Friday, August 10, 2012

DISCOVERY OF NEW FOSSILS REVEALS FAMILY TREE HAS MANY BRANCHES

The discovery of three new fossil specimens, recently announced, is the most compelling evidence yet for multiple lines of evolution in our own genus, Homo, scientists said. The fossils showed that there were at least two contemporary Homo species, in addition to Homo erectus, living in East Africa as early as two million years ago.

Uncovered from sandstone at Koobi Fora, badlands near Lake Turkana in Kenya, the specimens included a well-preserved skull of a late juvenile with a relatively large braincase and a long, flat face, which has been designated KNM-ER 62000 (62000 for short). It bears a striking resemblance to the enigmatic cranium known as 1470, the center of debate over multiple lineages since its discovery in the same area in 1972.

If the 62000 skull showed that 1470 was not a single odd individual, the other two specimens seemed to provide a vital piece of evidence that had been missing. The specimen 1470 had no mandible, or lower jaw. The new finds included an almost complete lower jaw (60000) — considered to be the most complete mandible of an early Homo yet found — and a part of another lower jaw (62000).

The fossils were collected between 2007 and 2009 by a team led by Meave and Louise Leakey, the mother-and-daughter paleoanthropologists of the Koobi Fora Research Project and members of the famous African fossil-hunting family. Dr. Meave Leakey is the wife of Richard Leakey, a son of Louis and Mary Leakey, who produced the early evidence supporting Africa’s central place in early human origins. Mr. Leakey divides his time between Stony Brook University on Long Island, where he is a professor of anthropology, and the Turkana Basin Institute in Kenya.

After looking “long and hard” for fossils to confirm the intriguing features of 1470’s face and show what its teeth and lower jaw were like, Dr. Meave Leakey said this week, “At last we have some answers.”

The real crux of matter, said Susan C. Antón of New York University, a member of the team, is how the discovery shapes the interpretation of 1470’s place in the early world of Homo. “These fossils are anatomically like 1470, and we now have some teeth,” she said. “We are more certain that 1470 was not a one-off, and not everything 1470 is big.”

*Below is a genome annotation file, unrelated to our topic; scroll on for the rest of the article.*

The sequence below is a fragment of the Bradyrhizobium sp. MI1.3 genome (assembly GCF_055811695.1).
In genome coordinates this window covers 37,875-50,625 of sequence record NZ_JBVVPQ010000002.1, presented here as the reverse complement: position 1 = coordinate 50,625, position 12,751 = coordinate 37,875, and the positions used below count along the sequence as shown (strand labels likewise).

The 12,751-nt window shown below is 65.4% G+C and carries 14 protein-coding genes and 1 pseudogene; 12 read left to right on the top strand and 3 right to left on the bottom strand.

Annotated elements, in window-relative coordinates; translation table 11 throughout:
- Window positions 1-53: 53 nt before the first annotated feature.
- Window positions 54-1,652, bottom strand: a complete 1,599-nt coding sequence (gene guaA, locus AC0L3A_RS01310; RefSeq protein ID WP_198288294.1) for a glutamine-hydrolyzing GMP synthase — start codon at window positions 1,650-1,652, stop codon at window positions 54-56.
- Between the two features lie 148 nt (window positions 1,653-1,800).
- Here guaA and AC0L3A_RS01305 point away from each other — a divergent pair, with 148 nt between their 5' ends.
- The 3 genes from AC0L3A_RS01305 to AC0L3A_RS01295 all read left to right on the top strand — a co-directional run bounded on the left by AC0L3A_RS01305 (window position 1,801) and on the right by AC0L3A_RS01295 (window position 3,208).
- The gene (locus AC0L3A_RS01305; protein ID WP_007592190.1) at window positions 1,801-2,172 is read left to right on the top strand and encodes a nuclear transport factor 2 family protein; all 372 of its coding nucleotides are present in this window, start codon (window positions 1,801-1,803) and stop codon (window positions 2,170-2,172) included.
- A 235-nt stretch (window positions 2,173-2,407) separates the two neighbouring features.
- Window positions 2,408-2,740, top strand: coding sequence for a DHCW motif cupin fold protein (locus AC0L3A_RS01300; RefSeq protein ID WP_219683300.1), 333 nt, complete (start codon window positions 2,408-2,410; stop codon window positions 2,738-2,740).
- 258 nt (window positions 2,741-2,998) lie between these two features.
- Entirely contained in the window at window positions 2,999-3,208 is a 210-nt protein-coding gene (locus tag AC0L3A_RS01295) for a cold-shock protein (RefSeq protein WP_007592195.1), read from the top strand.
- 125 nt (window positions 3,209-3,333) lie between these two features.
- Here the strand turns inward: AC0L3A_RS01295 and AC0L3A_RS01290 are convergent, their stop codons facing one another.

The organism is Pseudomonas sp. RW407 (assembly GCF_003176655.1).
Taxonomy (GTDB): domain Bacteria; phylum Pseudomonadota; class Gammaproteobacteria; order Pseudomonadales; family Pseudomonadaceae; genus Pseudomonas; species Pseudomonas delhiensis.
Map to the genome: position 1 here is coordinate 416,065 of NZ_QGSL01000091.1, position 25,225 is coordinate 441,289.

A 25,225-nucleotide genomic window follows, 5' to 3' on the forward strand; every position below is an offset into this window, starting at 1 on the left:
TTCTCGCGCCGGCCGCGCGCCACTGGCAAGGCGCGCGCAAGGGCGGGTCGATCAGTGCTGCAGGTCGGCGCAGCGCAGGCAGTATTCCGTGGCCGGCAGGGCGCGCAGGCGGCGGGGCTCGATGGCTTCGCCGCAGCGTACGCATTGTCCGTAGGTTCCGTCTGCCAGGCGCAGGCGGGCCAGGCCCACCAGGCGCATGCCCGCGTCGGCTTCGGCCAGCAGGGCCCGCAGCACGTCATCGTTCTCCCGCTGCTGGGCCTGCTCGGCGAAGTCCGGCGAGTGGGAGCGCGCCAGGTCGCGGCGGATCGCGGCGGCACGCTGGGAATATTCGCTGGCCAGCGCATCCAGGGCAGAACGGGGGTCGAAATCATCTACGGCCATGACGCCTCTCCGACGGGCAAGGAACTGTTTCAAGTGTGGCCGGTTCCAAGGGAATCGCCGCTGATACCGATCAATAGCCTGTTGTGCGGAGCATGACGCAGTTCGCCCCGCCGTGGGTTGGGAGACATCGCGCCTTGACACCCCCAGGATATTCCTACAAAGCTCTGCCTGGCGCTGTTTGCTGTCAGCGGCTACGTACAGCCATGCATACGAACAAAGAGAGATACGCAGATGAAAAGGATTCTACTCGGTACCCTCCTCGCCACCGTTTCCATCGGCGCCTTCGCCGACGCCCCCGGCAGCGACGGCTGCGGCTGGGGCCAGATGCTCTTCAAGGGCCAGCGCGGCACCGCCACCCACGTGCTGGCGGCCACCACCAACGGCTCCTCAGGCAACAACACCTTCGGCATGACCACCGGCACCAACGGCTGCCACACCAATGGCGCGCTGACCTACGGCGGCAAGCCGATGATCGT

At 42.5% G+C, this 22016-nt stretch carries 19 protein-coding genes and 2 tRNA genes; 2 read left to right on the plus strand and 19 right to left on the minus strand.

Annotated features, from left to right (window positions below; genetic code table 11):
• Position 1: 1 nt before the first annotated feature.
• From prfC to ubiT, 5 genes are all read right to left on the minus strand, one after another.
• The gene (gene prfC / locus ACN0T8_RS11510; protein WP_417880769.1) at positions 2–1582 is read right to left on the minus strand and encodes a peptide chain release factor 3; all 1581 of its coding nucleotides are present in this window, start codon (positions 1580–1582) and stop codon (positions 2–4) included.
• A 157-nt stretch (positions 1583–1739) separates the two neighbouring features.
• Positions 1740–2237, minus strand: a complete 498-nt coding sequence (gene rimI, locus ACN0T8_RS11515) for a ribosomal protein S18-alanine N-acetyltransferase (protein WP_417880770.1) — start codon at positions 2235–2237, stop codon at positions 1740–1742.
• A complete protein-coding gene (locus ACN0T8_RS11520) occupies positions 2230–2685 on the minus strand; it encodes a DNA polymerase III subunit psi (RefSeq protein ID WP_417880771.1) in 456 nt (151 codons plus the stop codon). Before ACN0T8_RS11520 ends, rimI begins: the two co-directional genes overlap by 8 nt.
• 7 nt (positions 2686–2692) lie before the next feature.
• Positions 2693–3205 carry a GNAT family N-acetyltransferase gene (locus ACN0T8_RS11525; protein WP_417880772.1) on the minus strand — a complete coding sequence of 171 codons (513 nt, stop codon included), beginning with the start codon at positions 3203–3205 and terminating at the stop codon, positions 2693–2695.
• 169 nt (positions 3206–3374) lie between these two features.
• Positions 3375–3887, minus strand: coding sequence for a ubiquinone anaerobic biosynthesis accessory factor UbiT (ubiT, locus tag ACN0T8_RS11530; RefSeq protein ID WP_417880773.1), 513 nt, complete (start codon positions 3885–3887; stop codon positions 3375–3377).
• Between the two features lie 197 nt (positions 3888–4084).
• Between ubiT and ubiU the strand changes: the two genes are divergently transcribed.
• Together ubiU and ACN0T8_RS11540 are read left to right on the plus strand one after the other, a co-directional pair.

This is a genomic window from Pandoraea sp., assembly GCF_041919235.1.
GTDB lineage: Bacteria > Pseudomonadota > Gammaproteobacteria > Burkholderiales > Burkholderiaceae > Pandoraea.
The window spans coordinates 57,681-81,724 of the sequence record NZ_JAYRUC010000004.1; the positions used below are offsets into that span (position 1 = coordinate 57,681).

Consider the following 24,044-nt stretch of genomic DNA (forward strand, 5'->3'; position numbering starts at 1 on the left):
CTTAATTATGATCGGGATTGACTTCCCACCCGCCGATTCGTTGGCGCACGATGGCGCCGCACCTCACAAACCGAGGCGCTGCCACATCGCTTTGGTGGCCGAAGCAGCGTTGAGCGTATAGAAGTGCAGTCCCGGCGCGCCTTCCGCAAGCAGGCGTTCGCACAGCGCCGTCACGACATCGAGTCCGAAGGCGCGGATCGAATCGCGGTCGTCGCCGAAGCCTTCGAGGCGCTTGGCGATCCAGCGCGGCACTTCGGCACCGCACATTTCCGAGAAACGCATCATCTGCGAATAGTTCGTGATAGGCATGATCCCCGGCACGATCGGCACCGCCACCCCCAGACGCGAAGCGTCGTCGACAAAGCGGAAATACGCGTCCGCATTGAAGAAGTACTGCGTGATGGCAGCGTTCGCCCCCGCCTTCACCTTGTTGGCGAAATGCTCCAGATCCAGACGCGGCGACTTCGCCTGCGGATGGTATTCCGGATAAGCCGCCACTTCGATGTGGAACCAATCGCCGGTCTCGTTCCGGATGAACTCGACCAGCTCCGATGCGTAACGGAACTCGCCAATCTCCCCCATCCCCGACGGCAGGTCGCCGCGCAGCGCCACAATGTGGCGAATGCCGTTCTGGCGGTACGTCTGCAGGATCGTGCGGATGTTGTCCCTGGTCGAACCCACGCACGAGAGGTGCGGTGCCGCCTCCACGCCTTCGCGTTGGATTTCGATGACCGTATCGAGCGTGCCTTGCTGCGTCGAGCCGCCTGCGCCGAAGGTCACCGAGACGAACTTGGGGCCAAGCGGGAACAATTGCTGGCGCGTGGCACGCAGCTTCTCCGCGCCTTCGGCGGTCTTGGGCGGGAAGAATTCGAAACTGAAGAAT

In their first formal report, Dr. Leakey and her colleagues wrote in the journal Nature, “These three specimens will greatly aid the reassessment of the systematics and early radiation of the genus Homo.”

They, however, chose not to assign the fossils to any existing or new species until more analysis is conducted on contemporary hominids. The 1470 specimen was two million years old; the new face and fragmentary jaw are 1.9 million to 1.95 million years old; the better-preserved lower jaw is younger still, at 1.83 million years old.

Fred Spoor, a member of the discovery team who directed the laboratory analysis, said in a news teleconference that the research showed clearly that “human evolution is not this straight line it was once thought to be.” Instead, East Africa, he said, “was quite a crowded place, with multiple species” with presumably different diets.

Dr. Spoor is a paleoanthropologist at University College London and the Max Planck Institute for Evolutionary Anthropology in Leipzig, Germany. The lab work was supported by the institute. The fieldwork was financed by the National Geographic Society, and the dating of the fossils, mainly by Craig S. Feibel of Rutgers University, was supported by the Leakey Foundation.

Chris Stringer of the Natural History Museum of London, who had no part in the research, agreed that it looked as if the new discoveries “confirm the distinctiveness of 1470” and “therefore confirm the existence of a distinctive kind of early human around 1.8 to 2.0 million years ago.” But he noted that “there remain many uncertainties” about the 1470 fossil “and whether it might still be just a large specimen of Homo habilis.”

Another problem, Dr. Stringer said, is that in the last three decades, as the number of fossils attributed to habilis has grown, it has become unclear how to define what is and is not a member of that Homo species. Determining if the new fossils belong to rudolfensis or habilis, he said, “would depend on ongoing comparisons with the original fossil assemblage” at Olduvai Gorge in Tanzania, where the first and many other habilis and contemporary specimens have been excavated.




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